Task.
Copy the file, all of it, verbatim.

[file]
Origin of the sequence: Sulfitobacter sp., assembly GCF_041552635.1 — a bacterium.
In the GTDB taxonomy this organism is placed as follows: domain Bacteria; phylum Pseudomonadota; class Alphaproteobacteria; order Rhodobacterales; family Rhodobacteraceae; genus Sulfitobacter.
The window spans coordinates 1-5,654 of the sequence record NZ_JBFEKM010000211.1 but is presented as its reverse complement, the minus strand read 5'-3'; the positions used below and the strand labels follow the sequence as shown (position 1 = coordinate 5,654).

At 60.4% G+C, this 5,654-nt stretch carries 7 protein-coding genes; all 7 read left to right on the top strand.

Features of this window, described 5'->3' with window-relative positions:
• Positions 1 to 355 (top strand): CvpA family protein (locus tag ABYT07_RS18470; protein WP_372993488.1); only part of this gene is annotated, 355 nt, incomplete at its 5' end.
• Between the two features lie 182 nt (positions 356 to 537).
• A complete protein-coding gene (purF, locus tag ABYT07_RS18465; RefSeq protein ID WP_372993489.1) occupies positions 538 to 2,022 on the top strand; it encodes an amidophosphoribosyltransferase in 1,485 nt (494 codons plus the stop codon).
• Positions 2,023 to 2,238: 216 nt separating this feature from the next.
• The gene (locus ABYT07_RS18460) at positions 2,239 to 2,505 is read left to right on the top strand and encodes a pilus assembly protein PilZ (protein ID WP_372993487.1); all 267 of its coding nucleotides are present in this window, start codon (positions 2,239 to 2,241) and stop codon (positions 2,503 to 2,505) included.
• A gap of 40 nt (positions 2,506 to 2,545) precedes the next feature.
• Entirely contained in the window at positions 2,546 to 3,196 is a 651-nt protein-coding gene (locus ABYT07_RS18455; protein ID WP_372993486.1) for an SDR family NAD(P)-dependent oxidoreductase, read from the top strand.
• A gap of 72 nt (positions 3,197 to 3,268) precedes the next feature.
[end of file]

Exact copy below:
Origin of the sequence: Sulfitobacter sp., assembly GCF_041552635.1 — a bacterium.
In the GTDB taxonomy this organism is placed as follows: domain Bacteria; phylum Pseudomonadota; class Alphaproteobacteria; order Rhodobacterales; family Rhodobacteraceae; genus Sulfitobacter.
The window spans coordinates 1-5,654 of the sequence record NZ_JBFEKM010000211.1 but is presented as its reverse complement, the minus strand read 5'-3'; the positions used below and the strand labels follow the sequence as shown (position 1 = coordinate 5,654).

At 60.4% G+C, this 5,654-nt stretch carries 7 protein-coding genes; all 7 read left to right on the top strand.

Features of this window, described 5'->3' with window-relative positions:
• Positions 1 to 355 (top strand): CvpA family protein (locus tag ABYT07_RS18470; protein WP_372993488.1); only part of this gene is annotated, 355 nt, incomplete at its 5' end.
• Between the two features lie 182 nt (positions 356 to 537).
• A complete protein-coding gene (purF, locus tag ABYT07_RS18465; RefSeq protein ID WP_372993489.1) occupies positions 538 to 2,022 on the top strand; it encodes an amidophosphoribosyltransferase in 1,485 nt (494 codons plus the stop codon).
• Positions 2,023 to 2,238: 216 nt separating this feature from the next.
• The gene (locus ABYT07_RS18460) at positions 2,239 to 2,505 is read left to right on the top strand and encodes a pilus assembly protein PilZ (protein ID WP_372993487.1); all 267 of its coding nucleotides are present in this window, start codon (positions 2,239 to 2,241) and stop codon (positions 2,503 to 2,505) included.
• A gap of 40 nt (positions 2,506 to 2,545) precedes the next feature.
• Entirely contained in the window at positions 2,546 to 3,196 is a 651-nt protein-coding gene (locus ABYT07_RS18455; protein ID WP_372993486.1) for an SDR family NAD(P)-dependent oxidoreductase, read from the top strand.
• A gap of 72 nt (positions 3,197 to 3,268) precedes the next feature.